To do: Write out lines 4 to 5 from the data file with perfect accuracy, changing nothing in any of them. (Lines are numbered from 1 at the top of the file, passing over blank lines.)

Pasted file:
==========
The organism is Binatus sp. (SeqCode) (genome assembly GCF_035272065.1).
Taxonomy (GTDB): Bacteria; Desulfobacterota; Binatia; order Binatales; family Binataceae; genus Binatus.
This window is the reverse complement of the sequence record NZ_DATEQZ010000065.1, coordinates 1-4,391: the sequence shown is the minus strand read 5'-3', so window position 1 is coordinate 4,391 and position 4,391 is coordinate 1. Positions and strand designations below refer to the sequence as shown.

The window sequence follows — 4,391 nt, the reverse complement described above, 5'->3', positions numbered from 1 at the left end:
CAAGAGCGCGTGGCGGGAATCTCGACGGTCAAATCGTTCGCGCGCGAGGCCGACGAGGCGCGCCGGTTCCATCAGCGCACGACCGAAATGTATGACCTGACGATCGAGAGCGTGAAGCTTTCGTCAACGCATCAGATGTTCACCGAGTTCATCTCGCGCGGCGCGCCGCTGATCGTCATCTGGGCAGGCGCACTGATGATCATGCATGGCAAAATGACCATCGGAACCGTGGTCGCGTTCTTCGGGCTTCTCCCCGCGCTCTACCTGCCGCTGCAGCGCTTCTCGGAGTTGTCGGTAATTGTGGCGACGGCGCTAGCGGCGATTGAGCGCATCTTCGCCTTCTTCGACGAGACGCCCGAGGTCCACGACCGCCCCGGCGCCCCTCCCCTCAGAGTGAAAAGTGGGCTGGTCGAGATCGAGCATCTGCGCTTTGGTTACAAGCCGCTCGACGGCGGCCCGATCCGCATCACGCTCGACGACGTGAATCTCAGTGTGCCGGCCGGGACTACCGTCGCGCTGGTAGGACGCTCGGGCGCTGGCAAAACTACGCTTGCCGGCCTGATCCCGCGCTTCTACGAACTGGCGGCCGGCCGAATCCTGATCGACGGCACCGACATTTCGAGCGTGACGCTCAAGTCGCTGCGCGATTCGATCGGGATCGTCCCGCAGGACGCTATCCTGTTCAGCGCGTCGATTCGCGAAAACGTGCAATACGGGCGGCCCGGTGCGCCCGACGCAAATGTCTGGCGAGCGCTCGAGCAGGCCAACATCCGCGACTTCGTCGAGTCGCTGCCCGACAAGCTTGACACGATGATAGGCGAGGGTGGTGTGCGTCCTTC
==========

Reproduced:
The window sequence follows — 4,391 nt, the reverse complement described above, 5'->3', positions numbered from 1 at the left end:
CAAGAGCGCGTGGCGGGAATCTCGACGGTCAAATCGTTCGCGCGCGAGGCCGACGAGGCGCGCCGGTTCCATCAGCGCACGACCGAAATGTATGACCTGACGATCGAGAGCGTGAAGCTTTCGTCAACGCATCAGATGTTCACCGAGTTCATCTCGCGCGGCGCGCCGCTGATCGTCATCTGGGCAGGCGCACTGATGATCATGCATGGCAAAATGACCATCGGAACCGTGGTCGCGTTCTTCGGGCTTCTCCCCGCGCTCTACCTGCCGCTGCAGCGCTTCTCGGAGTTGTCGGTAATTGTGGCGACGGCGCTAGCGGCGATTGAGCGCATCTTCGCCTTCTTCGACGAGACGCCCGAGGTCCACGACCGCCCCGGCGCCCCTCCCCTCAGAGTGAAAAGTGGGCTGGTCGAGATCGAGCATCTGCGCTTTGGTTACAAGCCGCTCGACGGCGGCCCGATCCGCATCACGCTCGACGACGTGAATCTCAGTGTGCCGGCCGGGACTACCGTCGCGCTGGTAGGACGCTCGGGCGCTGGCAAAACTACGCTTGCCGGCCTGATCCCGCGCTTCTACGAACTGGCGGCCGGCCGAATCCTGATCGACGGCACCGACATTTCGAGCGTGACGCTCAAGTCGCTGCGCGATTCGATCGGGATCGTCCCGCAGGACGCTATCCTGTTCAGCGCGTCGATTCGCGAAAACGTGCAATACGGGCGGCCCGGTGCGCCCGACGCAAATGTCTGGCGAGCGCTCGAGCAGGCCAACATCCGCGACTTCGTCGAGTCGCTGCCCGACAAGCTTGACACGATGATAGGCGAGGGTGGTGTGCGTCCTTC